Page:United States Statutes at Large Volume 18 Part 2c.djvu/556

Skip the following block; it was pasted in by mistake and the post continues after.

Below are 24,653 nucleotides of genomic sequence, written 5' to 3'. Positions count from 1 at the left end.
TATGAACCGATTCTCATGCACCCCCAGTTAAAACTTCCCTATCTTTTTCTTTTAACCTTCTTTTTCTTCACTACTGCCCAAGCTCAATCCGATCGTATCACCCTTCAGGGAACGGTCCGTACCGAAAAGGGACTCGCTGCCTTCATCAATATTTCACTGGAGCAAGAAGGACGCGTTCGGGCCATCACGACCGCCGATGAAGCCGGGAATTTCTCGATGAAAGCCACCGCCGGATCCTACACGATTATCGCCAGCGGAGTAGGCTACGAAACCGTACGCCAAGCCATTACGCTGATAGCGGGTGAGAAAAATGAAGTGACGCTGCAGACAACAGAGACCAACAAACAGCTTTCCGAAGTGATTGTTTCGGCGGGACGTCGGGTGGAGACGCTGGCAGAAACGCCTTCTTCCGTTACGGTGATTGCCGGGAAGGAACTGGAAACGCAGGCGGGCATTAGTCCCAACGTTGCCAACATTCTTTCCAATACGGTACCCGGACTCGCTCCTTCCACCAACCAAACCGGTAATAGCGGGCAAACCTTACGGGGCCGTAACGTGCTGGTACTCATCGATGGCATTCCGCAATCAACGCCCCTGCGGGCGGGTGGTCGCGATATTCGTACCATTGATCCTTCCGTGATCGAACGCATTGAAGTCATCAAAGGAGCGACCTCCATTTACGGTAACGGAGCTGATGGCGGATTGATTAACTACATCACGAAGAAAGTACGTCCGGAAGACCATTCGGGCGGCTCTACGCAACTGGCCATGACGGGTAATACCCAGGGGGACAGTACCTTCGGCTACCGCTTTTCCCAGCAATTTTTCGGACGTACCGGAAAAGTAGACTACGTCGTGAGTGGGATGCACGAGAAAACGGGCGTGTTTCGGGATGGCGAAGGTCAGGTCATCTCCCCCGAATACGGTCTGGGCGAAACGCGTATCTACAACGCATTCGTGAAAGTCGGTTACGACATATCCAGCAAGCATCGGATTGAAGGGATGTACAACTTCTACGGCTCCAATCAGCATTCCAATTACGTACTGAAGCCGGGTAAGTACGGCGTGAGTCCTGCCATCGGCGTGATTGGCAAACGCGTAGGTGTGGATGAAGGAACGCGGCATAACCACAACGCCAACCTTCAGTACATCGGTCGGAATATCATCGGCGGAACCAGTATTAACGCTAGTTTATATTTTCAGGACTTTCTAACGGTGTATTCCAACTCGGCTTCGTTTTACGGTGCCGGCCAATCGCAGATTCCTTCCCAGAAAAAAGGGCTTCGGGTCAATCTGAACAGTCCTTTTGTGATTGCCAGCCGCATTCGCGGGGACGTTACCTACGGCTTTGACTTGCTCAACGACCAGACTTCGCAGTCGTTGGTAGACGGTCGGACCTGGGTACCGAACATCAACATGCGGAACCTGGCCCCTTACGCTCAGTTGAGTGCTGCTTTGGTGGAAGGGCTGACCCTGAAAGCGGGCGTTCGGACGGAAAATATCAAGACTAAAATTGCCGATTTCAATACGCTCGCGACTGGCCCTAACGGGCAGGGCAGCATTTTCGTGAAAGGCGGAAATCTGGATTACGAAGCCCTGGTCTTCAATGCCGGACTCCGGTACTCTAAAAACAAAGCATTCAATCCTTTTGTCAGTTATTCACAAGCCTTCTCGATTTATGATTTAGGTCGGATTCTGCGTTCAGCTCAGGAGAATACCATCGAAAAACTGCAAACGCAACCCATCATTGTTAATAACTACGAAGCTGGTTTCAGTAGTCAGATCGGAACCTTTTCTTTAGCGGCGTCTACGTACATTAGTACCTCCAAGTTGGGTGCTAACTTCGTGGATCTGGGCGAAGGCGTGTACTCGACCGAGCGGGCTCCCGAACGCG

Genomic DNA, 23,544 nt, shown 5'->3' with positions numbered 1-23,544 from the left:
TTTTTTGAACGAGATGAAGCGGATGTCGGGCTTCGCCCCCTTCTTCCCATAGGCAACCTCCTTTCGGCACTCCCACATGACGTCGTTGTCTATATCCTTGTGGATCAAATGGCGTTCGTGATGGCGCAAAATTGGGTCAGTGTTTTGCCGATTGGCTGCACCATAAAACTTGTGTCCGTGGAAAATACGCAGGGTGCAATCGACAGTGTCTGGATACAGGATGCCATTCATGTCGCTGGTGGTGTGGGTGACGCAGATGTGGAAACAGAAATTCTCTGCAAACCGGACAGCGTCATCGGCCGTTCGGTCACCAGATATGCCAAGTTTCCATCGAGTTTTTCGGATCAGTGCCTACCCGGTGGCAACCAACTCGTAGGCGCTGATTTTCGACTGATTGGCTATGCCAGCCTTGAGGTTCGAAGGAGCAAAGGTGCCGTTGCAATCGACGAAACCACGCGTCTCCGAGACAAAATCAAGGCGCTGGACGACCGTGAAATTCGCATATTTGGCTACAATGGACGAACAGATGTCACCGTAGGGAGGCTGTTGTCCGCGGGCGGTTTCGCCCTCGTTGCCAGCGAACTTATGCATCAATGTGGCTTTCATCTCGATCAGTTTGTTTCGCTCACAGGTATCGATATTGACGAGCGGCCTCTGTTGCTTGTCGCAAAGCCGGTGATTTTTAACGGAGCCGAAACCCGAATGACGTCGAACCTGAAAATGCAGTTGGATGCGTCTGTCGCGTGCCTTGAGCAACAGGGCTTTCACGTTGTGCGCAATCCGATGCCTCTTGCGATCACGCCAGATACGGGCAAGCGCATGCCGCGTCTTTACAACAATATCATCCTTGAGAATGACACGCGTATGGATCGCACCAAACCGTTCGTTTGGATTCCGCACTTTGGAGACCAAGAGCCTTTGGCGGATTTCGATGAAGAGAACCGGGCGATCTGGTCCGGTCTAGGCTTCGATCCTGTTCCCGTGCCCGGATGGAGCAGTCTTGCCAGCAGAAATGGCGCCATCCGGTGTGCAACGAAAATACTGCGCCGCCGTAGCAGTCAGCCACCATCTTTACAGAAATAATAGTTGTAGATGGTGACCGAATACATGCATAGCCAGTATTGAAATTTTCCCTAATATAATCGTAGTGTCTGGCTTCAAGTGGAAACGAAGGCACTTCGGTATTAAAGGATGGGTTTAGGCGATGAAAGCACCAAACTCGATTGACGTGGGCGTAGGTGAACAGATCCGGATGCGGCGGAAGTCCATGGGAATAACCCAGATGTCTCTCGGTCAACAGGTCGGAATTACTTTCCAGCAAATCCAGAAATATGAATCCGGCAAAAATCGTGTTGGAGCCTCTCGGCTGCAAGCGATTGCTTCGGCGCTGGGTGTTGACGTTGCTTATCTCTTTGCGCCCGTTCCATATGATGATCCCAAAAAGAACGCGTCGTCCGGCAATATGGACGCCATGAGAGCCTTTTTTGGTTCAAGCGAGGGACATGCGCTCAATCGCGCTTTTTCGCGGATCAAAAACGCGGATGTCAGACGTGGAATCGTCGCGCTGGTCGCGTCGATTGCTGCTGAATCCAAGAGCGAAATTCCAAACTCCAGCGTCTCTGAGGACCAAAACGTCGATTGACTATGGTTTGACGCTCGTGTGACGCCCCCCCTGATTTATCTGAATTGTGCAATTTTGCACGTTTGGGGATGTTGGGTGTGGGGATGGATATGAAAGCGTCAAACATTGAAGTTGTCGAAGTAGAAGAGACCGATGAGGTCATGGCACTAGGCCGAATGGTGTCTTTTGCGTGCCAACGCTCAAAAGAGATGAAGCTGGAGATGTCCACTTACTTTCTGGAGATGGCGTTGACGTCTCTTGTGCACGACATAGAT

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NETHERLANDS, 1855. 549 ARTICLE XI I. The Consuls General, Consuls, and Vice-Consuls have, in that capacity S et ti e ment of in so far as the laws of the United States of America allow it, the right td di°P“°°¤ b*’°“’°°¤ be named arbiters in the differences which may arise between the masters mam" Md °"w°‘ and the crews of the vessels belonging to the United States, and this without the interference of the local authorities, unless the conduct of the crew or of the captain should have been such as to disturb the order and tranquillity of the country, or that the Consuls-General, Consuls, or Vice-Consuls, should request the assistance of the said authorities, in order to carry out their decisionsor to maintain their authority. It is understood, however, that this decision or special, arbitrament is not to deprive, on their return, the parties in litigation of the right of appeal to the judiciary authorities of their own country. Am·1cLn. XIII. The Consuls-General, Consuls, and Vice—Consuls, who are not subjects E nm ptious of of the Netherlands, who, at the time of their appointment, are not cs- °°”““l’“ °m°°’“· tablished as residents in the Kingdom of the Netherlands or its colonies, and who do not exercise any calling, profession, or trade, besides their consular functions, are, in so far as in the United States the same privileges are granted to the Gonsuls General, Oonsuls,~and Vice-Consuls of the Netherlands, exempt from military billetings, from personal taxation, and, moreover, from all public or municipal taxes which are considered of a personal character, so that this exemption shal[l] nevler extend to custom-house duties or other taxes, whether indirect or rea . _ The Consuls-General, Consuls, and Vice-Consuls, who are not natives or recognized subjects of the Netherlands, but who may exercise conjointly with their consular functions any profession or trade whatever, are obliged to fulfill duties, and pay taxes and contributions, like all Dutch subjects and other inhabitants. Consuls-General, Consuls, and Vice·Consuls, subjects of the Netherlands, but to whom it has been accorded to exercise consular functions conferred by the Government of the United States of America, are obliged to fulfill duties, and pay taxes and contributions, like all Dutch subjects and other inhabitants. Aarrom XIV. The Consuls-General, Consuls, and Vice-Consuls of the United States Further privishall enjoy all such other privileges, exemptions, and immunities, in **8**- the colonies of the Netherlands, as may at any future time be granted to the agents of the same rank of the most favored nations. Amircrn XV. The present convention shall remain in force for the space of five D;i¤m¤¤ ¤f <=°¤· years from the day of the exchange of the ratiiicatioixs, which shall '°E,_;§',;m,0¤s_ take place within the delay of twelve months, or sooner if possible. In case neither of the contracting parties gives notice twelve months before the expiration of the said period of five years, of its intention not to renew this convention, it shall remain in force a year longer, and so on from year to year, until the expiration of a year from the day on which one of the parties shall give such notice. _ _ _ In witness whereof, the respective Plenipotentiaries have signed the Signaturespresent convention, and have ailixed thereto the seals of their arms. Done at the Hague this twenty-second day of January, in the year of Date. our Lord one thousand eight hundred and {·it'ty-five. AUGUST BELMONT. [L. s., VAN HALL. L. s. C. F. PAHUD. [L. s.